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Galaxy S21 Ultra vs Mirrorless Camera: Can a phone win?


Where you might have also noticed a difference though is in the bokeh or depth of the second photos. This is also where the Ultra added a lot more depth compared to the GH4. Additionally, portrait mode sometimes has difficulty with cutting out the subject fully as seen here when we zoom in.

Sharpness

So moving on, we went and took a quick photo of a nearby cathedral and it turned out rather good but a bit over-sharpened on the Ultra.

If you zoom in you can clearly see how the cement between the bricks kind of looks artificial as in a painting versus the naturally colored ones from the GH4.

Otherwise, this is a pleasing photo. If we were to upload this online, no one would bat an eye. True, mostly because the photo will be compressed, but also because not all people pixel-peep this much.

Ultrawide photography

Additionally, the S21 Ultra is capable of ultrawide photos which tend to look really nice.

You can technically achieve the same thing with the GH4, but you’d need to spend a good sum on a quality lens, so we tried our best with what we have. The lens mounted in the GH4 is not exactly narrow but it’s still interesting to see such a massive difference. Quality-wise though, the ultrawide is not exactly something we’d lean onto all the time since it’s noticeably less sharp than the main camera while on the GH4 we keep the nice quality its main and only sensor has to offer as seen here.

Portrait photography

How about a portrait shot then.

Well, we have to hand it to the phone, it may not be perfect just yet but our subject came out rather well cut out from the background. One caveat though is that the depth is not exactly natural and additionally, the quality of the image seems to be lower if you zoom in a bit and check it out.

Macro photography

Moving on, we did a macro shot and we have to say that we were expecting more from the Ultra.

Even if we exclude the fact that there is a lack of depth, the photos still came out a bit artificially sharpened while the GH4 retained a good look. Granted, the Ultra did manage to keep everything in focus, but if you pair a dedicated camera with a proper macro lens, then a phone won’t even have a chance to compete.

Perhaps this feature may take another few years to be perfected on phones but we’ll see how it goes.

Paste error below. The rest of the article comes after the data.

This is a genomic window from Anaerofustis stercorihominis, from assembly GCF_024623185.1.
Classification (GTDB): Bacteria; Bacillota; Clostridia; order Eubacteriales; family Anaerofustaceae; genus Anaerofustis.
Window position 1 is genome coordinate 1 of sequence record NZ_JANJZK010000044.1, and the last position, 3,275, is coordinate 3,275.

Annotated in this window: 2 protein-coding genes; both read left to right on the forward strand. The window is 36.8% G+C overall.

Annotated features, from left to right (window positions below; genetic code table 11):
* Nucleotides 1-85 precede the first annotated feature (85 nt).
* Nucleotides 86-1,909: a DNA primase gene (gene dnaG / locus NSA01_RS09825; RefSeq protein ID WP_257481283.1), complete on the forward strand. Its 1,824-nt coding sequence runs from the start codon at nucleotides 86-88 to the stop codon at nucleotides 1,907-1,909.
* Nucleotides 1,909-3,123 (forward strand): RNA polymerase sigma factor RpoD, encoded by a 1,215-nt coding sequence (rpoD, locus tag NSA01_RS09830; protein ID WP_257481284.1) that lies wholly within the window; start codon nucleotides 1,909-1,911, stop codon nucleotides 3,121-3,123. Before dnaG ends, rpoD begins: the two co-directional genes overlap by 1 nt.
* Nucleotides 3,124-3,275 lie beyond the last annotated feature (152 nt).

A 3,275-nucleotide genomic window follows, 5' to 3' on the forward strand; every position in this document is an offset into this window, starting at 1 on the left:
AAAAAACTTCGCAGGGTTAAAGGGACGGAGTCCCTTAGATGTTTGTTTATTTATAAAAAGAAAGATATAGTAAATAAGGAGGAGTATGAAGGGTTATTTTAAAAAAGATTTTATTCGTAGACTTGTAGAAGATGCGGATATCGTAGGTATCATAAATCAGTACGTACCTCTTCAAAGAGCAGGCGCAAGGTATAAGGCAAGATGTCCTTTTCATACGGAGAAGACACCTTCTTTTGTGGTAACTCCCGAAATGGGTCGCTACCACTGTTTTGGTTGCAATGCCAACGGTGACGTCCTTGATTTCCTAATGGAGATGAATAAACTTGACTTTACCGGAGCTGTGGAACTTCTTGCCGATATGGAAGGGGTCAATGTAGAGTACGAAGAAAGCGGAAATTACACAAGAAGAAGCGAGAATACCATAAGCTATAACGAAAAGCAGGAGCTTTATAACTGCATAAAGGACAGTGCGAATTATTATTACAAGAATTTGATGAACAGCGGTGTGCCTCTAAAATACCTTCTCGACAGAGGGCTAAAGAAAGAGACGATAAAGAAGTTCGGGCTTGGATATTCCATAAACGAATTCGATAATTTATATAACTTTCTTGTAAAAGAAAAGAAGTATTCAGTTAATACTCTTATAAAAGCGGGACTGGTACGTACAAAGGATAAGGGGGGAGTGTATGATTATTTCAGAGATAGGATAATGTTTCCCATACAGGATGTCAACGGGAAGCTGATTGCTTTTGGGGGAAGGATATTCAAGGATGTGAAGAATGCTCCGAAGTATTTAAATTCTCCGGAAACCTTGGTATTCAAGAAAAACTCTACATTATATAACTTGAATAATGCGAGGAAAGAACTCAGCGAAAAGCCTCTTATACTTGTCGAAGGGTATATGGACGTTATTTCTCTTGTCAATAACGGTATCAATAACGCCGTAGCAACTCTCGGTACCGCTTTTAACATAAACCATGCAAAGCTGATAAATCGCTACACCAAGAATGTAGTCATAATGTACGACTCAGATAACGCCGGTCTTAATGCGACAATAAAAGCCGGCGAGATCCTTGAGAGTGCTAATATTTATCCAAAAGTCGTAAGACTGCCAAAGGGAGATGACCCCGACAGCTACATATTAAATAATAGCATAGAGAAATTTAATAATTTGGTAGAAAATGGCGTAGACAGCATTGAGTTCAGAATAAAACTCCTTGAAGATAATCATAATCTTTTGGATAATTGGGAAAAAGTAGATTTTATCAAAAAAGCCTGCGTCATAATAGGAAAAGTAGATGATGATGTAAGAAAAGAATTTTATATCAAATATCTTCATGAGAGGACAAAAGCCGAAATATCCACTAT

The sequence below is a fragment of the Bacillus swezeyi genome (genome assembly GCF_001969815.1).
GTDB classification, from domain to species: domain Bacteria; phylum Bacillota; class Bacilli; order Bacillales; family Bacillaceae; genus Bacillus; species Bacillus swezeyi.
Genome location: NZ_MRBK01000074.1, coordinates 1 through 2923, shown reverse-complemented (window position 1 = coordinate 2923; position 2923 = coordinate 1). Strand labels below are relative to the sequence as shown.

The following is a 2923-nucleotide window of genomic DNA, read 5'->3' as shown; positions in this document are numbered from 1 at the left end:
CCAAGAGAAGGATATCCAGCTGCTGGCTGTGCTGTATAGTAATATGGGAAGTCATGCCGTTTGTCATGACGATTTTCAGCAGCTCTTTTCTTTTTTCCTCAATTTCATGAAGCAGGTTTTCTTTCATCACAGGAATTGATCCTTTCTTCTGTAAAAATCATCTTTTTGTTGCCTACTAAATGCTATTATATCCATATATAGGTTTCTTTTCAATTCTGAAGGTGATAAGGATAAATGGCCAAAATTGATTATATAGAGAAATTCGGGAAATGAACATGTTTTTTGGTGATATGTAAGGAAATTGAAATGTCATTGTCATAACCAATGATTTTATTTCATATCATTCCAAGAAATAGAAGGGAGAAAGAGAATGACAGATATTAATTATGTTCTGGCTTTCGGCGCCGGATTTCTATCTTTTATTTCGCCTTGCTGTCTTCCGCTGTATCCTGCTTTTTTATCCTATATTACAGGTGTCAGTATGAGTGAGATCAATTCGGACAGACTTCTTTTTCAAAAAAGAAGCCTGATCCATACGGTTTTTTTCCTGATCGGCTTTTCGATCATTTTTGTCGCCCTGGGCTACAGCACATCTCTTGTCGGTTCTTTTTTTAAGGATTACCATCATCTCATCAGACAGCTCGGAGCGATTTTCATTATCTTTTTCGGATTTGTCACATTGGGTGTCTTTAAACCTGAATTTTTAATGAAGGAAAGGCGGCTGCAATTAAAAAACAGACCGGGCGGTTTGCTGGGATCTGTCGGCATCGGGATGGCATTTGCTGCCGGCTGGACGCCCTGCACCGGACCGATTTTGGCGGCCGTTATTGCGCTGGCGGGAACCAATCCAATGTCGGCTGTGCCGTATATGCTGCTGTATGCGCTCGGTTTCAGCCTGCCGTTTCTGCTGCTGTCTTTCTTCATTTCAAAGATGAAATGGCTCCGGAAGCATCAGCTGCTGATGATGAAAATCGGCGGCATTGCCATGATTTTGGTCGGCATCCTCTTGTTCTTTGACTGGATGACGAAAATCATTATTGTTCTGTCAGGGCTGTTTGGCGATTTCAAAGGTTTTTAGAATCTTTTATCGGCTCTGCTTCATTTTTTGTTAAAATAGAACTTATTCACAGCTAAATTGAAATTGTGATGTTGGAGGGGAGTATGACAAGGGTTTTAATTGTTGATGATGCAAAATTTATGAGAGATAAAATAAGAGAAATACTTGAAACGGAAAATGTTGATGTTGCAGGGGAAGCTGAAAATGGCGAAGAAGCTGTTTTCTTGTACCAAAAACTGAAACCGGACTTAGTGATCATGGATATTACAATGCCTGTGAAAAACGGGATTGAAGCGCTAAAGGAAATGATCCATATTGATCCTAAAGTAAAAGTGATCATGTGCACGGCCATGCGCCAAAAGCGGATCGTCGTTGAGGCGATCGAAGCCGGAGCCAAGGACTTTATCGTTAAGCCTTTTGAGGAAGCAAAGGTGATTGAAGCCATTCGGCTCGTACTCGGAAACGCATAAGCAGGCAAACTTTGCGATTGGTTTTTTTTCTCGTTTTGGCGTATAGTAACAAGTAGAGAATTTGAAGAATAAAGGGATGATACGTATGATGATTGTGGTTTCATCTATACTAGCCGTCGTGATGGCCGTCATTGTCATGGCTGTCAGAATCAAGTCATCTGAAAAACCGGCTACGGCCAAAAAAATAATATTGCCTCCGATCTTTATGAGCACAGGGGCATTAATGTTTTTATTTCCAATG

Zoom lens

So since that was a bust, we moved on to do a couple of zoom photos. And this was quite interesting.

The phone had a rather impressive 100x zoom. Now, it’s not like you can’t achieve the same result with a dedicated camera but you’d need a rather large lens. Ours could only do 80mm maximum. One thing to consider about the S21 Ultra’s 100x zoom is that it, while being quite impressive for the size of the camera, is not exactly the sharpest and the small form factor of the Ultra makes it rather hard to be stable. Sure, Samsung did introduce software that locks onto a distant point to help out, but it’s still not easy to take such photos without a tripod which defeats the purpose of being portable. And this is where you’d also be glad that your dedicated camera actually has some heft to it.

Night photography

So how about night photography then? Well, this one was also really interesting to us. The GH4 we have with us is certainly not the best when it comes to taking photos at night time since it has a lot of noise at high ISO. But given that the Ultra has a rather small sensor, we were assuming that it would do worse and to some degree, it did.

The S21 Ultra produced more noise in a dark scene at 3200 ISO (or the highest sensitivity level of the camera) but it also grabbed more light which was impressive for such a small sensor. Furthermore, unlike the GH4, the Ultra is also capable of doing computational photography-based night shots. And we have to admit, the picture we took with this mode, came out the brightest we could ever achieve while holding both of these cameras in hand.

It’s quite impressive if you think about it, being able to take a photo in the night while you are freezing outside mid-winter in a couple of seconds instead of bringing a whole tripod and doing a long exposure.

Conclusion

So as a conclusion we found out the following: if you’re just starting out or don’t need too many settings on your camera, then investing in a better phone might be your thing since it’s: A, compact, B, versatile, and C, of reasonable quality. Sure, you’re not beating a brand new camera in every aspect, but it is a jack of all trades, master of none, but oftentimes better than one.

And on the other hand, if you’re someone who has already tried doing photography and videography on your phone, and you want to upgrade, we’d suggest you simply start out with a new cheap or older interchangeable lens camera to further develop yourself down that path. Otherwise, the phone did a good job given its size, but it’s clear that the mirrorless camera still produces a noticeably better overall result. At the end of the day, don’t forget that the best camera is the one you have with you, and do the best with what you have.

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